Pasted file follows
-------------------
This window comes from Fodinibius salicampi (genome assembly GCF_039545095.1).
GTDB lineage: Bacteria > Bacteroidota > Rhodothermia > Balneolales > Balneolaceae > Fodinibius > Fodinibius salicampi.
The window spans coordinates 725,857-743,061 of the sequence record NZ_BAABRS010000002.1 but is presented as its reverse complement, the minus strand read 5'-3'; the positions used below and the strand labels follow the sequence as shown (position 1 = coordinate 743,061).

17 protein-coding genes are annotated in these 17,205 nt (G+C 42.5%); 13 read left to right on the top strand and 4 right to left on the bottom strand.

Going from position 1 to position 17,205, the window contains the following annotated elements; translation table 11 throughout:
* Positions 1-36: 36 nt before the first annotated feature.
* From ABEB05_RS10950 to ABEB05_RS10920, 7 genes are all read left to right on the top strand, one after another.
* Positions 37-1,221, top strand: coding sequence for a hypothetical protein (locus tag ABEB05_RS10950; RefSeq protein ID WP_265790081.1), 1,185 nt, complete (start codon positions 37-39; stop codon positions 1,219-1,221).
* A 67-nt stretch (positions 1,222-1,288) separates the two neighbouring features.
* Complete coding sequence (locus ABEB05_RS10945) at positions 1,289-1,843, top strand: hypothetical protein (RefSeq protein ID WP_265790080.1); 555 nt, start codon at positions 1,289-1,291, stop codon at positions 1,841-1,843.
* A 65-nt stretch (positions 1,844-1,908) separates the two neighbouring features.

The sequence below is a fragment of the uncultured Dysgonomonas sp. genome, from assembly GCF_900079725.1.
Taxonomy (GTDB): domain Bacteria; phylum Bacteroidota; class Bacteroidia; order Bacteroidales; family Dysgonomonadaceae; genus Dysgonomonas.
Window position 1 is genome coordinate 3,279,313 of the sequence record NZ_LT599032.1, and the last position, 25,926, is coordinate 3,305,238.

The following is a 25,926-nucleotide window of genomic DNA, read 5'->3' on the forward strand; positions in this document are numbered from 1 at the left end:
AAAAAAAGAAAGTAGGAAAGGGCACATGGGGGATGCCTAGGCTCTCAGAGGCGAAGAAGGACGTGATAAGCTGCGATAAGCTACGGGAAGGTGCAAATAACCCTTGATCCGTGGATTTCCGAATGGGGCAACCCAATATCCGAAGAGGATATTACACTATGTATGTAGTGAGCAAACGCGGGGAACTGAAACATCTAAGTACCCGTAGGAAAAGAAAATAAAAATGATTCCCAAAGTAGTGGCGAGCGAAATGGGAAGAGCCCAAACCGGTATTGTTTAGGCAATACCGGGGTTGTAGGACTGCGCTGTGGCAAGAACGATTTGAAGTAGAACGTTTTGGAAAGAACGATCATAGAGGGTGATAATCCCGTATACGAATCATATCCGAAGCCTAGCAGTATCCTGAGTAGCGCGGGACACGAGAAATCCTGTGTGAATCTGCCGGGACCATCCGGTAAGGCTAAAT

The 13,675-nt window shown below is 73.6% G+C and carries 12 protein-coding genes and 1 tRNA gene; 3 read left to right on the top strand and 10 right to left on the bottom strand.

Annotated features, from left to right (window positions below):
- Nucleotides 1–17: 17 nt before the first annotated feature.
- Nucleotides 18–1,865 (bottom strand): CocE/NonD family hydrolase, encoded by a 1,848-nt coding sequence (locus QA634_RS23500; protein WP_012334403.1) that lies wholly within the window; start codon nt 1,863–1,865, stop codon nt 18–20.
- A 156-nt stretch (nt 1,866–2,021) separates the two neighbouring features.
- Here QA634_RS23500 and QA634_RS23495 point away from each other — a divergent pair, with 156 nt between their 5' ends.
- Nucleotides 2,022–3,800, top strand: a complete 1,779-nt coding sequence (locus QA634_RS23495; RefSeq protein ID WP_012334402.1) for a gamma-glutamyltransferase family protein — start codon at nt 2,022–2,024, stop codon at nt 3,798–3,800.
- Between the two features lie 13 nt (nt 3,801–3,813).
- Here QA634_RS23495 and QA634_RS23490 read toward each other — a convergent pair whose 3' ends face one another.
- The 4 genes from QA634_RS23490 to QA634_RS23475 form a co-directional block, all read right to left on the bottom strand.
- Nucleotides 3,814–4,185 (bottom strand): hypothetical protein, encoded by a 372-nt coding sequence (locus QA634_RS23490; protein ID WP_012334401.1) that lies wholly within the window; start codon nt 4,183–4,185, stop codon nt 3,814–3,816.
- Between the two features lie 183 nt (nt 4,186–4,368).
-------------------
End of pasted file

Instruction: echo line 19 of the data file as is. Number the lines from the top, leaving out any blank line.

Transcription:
- Nucleotides 1–17: 17 nt before the first annotated feature.